As for you earlier comment here, that precisely is my point. Besides the fact that investments in power generation require huge outlay and long gestation (that is why the private sector investments are low - not because of govt controls), even if private sector invests in this sector, it will not have much impact on pattern of distribution of power. Orissa is a case in point, which is a power-suplus state, supplies power ot Maharashtra, but has 90% villages without electricity....

The "market dynamics" dictates that it is profitable to sell electricity to "multiplexes and hypermarkets, etc (who) are charged at a rate that is much higher than even industrial power" than to small towns and villages where the need for electricity is for kids to study, for industries to flourish, for people to become more productive in whatever they are doing.

rest my case;)

Supratim said...

Dear Prof,

I agree I try to reduce complex problems to "first principles" as a starting point. You can then add complexity, as required. My limited experience is that doing so helps in finding a solution quicker and easier.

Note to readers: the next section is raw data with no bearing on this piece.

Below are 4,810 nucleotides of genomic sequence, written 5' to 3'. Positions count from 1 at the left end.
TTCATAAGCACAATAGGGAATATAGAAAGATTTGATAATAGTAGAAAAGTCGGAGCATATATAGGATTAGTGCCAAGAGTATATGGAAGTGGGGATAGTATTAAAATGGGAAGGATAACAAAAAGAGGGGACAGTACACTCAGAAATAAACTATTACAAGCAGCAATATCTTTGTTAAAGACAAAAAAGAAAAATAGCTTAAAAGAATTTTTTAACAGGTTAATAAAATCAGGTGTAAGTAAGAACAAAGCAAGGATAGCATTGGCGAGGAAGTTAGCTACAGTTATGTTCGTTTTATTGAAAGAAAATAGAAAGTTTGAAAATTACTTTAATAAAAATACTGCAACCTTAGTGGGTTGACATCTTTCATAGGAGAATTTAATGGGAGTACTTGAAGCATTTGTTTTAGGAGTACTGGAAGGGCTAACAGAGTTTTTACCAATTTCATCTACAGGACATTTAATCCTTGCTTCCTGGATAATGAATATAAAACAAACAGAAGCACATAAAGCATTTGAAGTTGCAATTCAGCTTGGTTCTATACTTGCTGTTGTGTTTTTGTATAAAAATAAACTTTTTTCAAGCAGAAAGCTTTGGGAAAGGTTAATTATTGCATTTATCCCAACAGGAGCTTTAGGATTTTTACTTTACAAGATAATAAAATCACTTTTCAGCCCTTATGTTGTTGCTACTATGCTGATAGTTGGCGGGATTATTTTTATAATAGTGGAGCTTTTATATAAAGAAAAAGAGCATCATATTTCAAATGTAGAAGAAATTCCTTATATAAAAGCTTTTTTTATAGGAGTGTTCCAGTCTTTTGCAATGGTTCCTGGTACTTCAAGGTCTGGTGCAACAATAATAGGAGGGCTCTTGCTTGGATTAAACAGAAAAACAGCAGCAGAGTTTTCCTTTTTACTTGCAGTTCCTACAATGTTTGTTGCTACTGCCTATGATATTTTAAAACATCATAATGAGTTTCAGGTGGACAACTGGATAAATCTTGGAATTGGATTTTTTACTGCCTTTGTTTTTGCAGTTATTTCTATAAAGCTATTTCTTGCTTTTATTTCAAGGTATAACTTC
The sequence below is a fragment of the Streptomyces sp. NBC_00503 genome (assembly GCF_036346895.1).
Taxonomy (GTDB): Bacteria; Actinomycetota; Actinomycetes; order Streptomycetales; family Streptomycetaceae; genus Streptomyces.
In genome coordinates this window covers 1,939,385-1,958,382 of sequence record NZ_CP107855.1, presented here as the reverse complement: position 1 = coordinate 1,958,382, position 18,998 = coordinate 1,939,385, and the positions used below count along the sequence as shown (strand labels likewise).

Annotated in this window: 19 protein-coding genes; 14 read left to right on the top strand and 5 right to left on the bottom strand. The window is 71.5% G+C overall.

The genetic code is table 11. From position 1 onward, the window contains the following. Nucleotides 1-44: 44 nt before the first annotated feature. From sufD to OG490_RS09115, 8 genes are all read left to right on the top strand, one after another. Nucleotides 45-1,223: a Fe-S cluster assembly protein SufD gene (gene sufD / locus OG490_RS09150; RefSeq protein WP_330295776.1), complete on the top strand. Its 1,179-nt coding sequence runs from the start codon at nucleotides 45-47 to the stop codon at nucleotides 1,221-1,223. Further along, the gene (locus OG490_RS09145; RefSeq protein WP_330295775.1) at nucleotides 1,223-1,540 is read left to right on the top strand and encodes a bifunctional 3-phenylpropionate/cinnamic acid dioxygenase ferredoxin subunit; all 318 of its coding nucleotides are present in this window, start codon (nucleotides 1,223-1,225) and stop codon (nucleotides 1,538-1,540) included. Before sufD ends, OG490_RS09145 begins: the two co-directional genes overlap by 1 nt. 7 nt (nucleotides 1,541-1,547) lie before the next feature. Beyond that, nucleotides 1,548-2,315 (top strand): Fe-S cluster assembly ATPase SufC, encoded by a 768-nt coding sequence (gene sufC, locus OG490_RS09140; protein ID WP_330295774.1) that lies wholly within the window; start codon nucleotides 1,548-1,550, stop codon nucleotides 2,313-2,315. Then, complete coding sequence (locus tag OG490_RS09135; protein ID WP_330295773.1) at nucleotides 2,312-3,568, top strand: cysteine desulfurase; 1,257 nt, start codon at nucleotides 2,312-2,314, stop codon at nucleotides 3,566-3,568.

And, nothing that you have written above changes my view that the core of the T&D problem is essentially simple. It may require political will to solve it, but the problem is not complex.

However, your post does raise two very important points.

The first is of a social nature, about why are less "priviledged" cities/towns/villages being deprived of power. I fully agree with you that this is a bane of India, along with poor healthcare, sanitation and water supply. It is the govt's "duty" to provide all of these at a reasonable cost to the "poor", out of the taxes that it collects from the "rich". The reasons behind the govt's failures can be debated endlessly, which I do not propose to do here. But, I agree completely with you on the need part.

The second important point of your post is about distributing scarcity (in this case, Power). This is where I do not agree with you.

There are many reasons for this:

1. By taking power away from Mumbai today, you may be doing more long term harm, economically. The capacity for Mumbai to pay is more, which benefits the SEB, which is in deep financial difficulties. If you switch the power to lower paying areas, you are essentially crippling the SEB for the future.